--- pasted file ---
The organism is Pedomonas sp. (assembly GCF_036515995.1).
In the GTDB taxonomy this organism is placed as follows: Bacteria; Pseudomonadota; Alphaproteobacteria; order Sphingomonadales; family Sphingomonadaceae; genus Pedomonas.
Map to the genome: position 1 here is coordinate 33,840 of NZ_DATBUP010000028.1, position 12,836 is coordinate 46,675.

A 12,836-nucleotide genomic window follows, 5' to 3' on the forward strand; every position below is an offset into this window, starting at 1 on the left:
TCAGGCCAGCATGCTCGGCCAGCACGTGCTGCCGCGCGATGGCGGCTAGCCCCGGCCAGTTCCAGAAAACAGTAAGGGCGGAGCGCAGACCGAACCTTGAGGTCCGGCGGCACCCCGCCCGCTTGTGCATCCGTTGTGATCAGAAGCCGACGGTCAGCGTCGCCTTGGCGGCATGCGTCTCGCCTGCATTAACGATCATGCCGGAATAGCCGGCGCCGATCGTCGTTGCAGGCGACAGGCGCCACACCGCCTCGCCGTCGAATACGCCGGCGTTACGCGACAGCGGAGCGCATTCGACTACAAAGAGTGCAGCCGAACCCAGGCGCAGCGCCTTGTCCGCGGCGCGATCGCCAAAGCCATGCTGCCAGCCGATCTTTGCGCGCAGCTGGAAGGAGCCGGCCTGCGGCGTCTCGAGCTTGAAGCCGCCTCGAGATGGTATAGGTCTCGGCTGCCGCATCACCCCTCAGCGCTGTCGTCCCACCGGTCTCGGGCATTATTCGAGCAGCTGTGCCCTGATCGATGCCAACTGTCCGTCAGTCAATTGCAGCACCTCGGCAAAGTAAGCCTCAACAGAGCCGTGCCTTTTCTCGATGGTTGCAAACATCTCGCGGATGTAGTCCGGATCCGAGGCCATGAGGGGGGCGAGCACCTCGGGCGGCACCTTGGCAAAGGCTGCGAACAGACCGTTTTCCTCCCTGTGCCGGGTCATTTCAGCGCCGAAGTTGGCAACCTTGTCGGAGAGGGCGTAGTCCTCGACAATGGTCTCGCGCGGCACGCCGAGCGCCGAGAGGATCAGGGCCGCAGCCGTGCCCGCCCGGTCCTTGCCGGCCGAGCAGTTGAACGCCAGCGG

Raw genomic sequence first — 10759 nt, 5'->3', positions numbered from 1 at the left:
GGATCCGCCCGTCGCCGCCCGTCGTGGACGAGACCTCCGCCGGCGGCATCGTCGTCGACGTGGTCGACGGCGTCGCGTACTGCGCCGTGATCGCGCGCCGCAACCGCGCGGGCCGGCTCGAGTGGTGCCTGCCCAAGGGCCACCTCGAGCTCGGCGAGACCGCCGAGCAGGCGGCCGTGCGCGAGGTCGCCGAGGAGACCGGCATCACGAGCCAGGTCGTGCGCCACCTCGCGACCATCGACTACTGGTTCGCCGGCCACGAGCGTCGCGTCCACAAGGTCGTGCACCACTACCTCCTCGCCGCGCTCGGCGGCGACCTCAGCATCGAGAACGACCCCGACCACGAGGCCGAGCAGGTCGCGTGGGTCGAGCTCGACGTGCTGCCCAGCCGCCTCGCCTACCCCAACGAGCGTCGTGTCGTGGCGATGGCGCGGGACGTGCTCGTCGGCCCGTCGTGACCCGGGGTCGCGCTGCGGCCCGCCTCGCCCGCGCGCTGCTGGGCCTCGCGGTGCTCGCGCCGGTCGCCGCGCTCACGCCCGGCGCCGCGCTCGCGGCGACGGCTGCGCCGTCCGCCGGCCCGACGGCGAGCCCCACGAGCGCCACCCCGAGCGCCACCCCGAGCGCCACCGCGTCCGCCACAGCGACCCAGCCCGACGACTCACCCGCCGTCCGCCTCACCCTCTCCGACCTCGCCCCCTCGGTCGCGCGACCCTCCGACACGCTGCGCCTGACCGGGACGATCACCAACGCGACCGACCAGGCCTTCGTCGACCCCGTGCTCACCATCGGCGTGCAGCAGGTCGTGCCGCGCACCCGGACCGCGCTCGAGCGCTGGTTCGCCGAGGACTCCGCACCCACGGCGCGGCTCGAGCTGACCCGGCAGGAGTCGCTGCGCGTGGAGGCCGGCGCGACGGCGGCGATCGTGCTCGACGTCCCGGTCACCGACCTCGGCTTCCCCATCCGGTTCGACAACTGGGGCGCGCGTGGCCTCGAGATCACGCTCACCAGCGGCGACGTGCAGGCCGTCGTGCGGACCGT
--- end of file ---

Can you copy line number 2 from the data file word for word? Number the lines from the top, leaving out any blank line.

In the GTDB taxonomy this organism is placed as follows: Bacteria; Pseudomonadota; Alphaproteobacteria; order Sphingomonadales; family Sphingomonadaceae; genus Pedomonas.